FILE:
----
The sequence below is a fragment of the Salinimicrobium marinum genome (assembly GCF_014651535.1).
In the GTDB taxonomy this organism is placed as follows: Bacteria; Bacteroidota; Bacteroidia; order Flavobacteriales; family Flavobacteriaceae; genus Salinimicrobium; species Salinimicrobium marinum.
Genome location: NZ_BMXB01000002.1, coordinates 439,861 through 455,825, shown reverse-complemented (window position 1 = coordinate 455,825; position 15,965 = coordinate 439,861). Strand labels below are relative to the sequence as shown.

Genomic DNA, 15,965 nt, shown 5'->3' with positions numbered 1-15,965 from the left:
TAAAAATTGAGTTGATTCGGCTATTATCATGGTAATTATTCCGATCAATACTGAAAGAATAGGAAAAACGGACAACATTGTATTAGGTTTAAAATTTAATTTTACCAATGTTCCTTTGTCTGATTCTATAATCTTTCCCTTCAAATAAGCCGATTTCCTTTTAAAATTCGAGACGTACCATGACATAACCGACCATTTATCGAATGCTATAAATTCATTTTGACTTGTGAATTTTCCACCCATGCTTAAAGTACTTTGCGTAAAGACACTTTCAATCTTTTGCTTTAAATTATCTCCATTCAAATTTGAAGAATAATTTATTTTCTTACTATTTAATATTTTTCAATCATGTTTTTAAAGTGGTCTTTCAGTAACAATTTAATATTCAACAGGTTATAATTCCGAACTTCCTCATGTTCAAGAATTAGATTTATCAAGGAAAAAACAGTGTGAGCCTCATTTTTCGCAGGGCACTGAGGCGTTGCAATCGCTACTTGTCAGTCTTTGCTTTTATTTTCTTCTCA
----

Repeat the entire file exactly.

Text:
The sequence below is a fragment of the Salinimicrobium marinum genome (assembly GCF_014651535.1).
In the GTDB taxonomy this organism is placed as follows: Bacteria; Bacteroidota; Bacteroidia; order Flavobacteriales; family Flavobacteriaceae; genus Salinimicrobium; species Salinimicrobium marinum.
Genome location: NZ_BMXB01000002.1, coordinates 439,861 through 455,825, shown reverse-complemented (window position 1 = coordinate 455,825; position 15,965 = coordinate 439,861). Strand labels below are relative to the sequence as shown.

Genomic DNA, 15,965 nt, shown 5'->3' with positions numbered 1-15,965 from the left:
TAAAAATTGAGTTGATTCGGCTATTATCATGGTAATTATTCCGATCAATACTGAAAGAATAGGAAAAACGGACAACATTGTATTAGGTTTAAAATTTAATTTTACCAATGTTCCTTTGTCTGATTCTATAATCTTTCCCTTCAAATAAGCCGATTTCCTTTTAAAATTCGAGACGTACCATGACATAACCGACCATTTATCGAATGCTATAAATTCATTTTGACTTGTGAATTTTCCACCCATGCTTAAAGTACTTTGCGTAAAGACACTTTCAATCTTTTGCTTTAAATTATCTCCATTCAAATTTGAAGAATAATTTATTTTCTTACTATTTAATATTTTTCAATCATGTTTTTAAAGTGGTCTTTCAGTAACAATTTAATATTCAACAGGTTATAATTCCGAACTTCCTCATGTTCAAGAATTAGATTTATCAAGGAAAAAACAGTGTGAGCCTCATTTTTCGCAGGGCACTGAGGCGTTGCAATCGCTACTTGTCAGTCTTTGCTTTTATTTTCTTCTCA